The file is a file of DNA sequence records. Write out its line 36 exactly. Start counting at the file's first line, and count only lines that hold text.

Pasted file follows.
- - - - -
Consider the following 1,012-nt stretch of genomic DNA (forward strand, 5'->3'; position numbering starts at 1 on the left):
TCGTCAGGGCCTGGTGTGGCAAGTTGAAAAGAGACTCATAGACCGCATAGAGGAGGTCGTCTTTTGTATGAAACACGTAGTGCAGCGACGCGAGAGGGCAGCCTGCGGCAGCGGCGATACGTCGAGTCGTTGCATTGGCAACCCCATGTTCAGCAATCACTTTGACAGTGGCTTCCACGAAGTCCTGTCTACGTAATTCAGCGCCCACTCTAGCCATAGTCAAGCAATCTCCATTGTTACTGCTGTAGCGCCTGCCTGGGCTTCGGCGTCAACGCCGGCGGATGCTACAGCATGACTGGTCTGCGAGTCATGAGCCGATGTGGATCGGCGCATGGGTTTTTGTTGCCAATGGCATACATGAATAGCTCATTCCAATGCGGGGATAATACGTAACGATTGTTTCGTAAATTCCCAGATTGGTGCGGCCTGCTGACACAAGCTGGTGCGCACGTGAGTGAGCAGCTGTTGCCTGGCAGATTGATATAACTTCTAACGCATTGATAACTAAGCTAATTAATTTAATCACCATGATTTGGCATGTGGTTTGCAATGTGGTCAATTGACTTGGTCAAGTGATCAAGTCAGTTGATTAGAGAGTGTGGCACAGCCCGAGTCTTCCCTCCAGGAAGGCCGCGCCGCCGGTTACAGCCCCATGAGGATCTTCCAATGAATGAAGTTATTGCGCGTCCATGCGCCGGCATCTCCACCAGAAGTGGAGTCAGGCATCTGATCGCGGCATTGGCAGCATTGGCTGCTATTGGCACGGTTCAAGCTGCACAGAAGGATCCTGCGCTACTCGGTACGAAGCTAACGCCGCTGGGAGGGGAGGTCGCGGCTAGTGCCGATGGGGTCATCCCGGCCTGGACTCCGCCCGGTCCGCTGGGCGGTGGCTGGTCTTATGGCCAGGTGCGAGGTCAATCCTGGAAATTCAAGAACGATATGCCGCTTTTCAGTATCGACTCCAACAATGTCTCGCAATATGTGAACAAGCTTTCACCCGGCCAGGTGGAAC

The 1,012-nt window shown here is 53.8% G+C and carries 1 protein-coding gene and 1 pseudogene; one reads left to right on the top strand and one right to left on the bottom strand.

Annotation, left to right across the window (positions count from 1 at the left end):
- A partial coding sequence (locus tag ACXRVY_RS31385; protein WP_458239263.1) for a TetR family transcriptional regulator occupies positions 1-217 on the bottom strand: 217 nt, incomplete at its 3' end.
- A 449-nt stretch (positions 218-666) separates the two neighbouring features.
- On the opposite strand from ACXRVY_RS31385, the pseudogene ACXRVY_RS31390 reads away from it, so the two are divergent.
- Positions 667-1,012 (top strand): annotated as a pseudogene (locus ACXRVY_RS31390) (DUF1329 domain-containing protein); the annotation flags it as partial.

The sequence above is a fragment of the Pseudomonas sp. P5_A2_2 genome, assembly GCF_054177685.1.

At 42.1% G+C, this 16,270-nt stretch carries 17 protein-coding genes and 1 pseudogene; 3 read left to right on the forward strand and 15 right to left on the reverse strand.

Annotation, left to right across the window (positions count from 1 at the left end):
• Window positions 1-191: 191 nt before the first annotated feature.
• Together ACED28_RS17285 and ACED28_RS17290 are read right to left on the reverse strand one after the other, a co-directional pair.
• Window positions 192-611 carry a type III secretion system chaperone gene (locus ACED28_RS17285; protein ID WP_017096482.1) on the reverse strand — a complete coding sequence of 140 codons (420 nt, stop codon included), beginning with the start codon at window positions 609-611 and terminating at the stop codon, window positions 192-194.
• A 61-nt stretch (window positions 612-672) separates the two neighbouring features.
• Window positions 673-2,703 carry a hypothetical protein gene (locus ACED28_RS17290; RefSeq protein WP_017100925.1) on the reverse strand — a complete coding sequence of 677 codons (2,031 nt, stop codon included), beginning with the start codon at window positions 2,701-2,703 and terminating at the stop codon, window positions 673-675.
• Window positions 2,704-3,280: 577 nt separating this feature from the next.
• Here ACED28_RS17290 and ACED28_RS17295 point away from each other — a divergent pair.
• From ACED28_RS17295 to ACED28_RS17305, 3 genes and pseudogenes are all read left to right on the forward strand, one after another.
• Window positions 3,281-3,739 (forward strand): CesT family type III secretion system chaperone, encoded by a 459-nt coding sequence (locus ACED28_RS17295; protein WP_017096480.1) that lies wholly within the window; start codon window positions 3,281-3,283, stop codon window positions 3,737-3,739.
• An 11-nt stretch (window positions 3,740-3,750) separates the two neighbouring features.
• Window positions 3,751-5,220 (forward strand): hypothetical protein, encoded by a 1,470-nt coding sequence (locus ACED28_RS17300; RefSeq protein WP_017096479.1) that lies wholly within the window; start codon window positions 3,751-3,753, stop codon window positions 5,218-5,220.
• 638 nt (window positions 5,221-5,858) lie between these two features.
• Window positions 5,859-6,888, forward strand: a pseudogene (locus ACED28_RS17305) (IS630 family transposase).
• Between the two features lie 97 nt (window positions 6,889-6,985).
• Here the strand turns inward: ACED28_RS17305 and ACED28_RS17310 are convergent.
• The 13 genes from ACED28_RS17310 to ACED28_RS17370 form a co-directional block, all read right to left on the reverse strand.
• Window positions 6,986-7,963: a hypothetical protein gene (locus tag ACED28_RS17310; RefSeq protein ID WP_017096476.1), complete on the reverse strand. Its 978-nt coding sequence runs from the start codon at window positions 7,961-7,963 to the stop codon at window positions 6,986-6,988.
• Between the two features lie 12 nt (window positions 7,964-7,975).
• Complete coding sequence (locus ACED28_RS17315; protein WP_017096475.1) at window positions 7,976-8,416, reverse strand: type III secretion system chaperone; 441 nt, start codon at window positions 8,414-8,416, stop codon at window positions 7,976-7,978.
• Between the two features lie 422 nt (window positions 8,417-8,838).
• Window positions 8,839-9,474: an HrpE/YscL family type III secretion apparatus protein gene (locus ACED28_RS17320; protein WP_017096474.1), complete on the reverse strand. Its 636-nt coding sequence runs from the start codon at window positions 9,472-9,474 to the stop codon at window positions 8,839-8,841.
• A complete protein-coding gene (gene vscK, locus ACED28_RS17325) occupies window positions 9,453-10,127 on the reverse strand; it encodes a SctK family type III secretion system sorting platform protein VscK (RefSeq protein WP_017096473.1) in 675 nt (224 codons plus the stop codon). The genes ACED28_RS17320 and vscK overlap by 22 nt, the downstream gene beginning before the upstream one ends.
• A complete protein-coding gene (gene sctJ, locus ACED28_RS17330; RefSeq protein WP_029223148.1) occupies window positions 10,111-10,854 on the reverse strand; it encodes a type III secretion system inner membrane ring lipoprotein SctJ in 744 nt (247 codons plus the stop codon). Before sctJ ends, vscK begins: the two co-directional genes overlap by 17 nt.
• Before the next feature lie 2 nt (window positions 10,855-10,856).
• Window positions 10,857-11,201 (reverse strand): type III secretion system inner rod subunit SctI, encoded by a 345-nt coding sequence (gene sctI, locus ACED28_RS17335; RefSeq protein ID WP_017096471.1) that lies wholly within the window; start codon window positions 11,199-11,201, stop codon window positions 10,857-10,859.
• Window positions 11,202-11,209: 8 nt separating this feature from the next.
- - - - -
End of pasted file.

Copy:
• Window positions 10,857-11,201 (reverse strand): type III secretion system inner rod subunit SctI, encoded by a 345-nt coding sequence (gene sctI, locus ACED28_RS17335; RefSeq protein ID WP_017096471.1) that lies wholly within the window; start codon window positions 11,199-11,201, stop codon window positions 10,857-10,859.